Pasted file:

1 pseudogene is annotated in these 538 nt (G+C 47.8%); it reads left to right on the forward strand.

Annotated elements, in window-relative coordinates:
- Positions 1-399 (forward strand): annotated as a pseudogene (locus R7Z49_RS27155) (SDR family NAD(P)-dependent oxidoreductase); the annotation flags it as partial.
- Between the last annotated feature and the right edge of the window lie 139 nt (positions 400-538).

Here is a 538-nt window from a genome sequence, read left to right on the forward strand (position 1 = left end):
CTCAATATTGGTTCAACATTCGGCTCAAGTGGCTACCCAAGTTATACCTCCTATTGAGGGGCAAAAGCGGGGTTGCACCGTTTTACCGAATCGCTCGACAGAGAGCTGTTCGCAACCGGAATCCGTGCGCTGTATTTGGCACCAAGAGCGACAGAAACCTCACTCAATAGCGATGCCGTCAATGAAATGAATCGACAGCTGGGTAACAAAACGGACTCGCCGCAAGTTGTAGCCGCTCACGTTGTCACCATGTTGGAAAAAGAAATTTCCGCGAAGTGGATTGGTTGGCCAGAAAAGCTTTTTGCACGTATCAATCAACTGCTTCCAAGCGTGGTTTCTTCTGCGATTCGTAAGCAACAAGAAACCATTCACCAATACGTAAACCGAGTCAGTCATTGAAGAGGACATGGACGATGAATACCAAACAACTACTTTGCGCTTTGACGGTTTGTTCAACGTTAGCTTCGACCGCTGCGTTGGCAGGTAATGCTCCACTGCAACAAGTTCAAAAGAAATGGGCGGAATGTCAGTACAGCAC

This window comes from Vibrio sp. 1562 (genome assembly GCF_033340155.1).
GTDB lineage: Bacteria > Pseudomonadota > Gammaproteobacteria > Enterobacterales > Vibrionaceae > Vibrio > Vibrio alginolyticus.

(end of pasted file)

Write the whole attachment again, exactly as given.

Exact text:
1 pseudogene is annotated in these 538 nt (G+C 47.8%); it reads left to right on the forward strand.

Annotated elements, in window-relative coordinates:
- Positions 1-399 (forward strand): annotated as a pseudogene (locus R7Z49_RS27155) (SDR family NAD(P)-dependent oxidoreductase); the annotation flags it as partial.
- Between the last annotated feature and the right edge of the window lie 139 nt (positions 400-538).

Here is a 538-nt window from a genome sequence, read left to right on the forward strand (position 1 = left end):
CTCAATATTGGTTCAACATTCGGCTCAAGTGGCTACCCAAGTTATACCTCCTATTGAGGGGCAAAAGCGGGGTTGCACCGTTTTACCGAATCGCTCGACAGAGAGCTGTTCGCAACCGGAATCCGTGCGCTGTATTTGGCACCAAGAGCGACAGAAACCTCACTCAATAGCGATGCCGTCAATGAAATGAATCGACAGCTGGGTAACAAAACGGACTCGCCGCAAGTTGTAGCCGCTCACGTTGTCACCATGTTGGAAAAAGAAATTTCCGCGAAGTGGATTGGTTGGCCAGAAAAGCTTTTTGCACGTATCAATCAACTGCTTCCAAGCGTGGTTTCTTCTGCGATTCGTAAGCAACAAGAAACCATTCACCAATACGTAAACCGAGTCAGTCATTGAAGAGGACATGGACGATGAATACCAAACAACTACTTTGCGCTTTGACGGTTTGTTCAACGTTAGCTTCGACCGCTGCGTTGGCAGGTAATGCTCCACTGCAACAAGTTCAAAAGAAATGGGCGGAATGTCAGTACAGCAC

This window comes from Vibrio sp. 1562 (genome assembly GCF_033340155.1).
GTDB lineage: Bacteria > Pseudomonadota > Gammaproteobacteria > Enterobacterales > Vibrionaceae > Vibrio > Vibrio alginolyticus.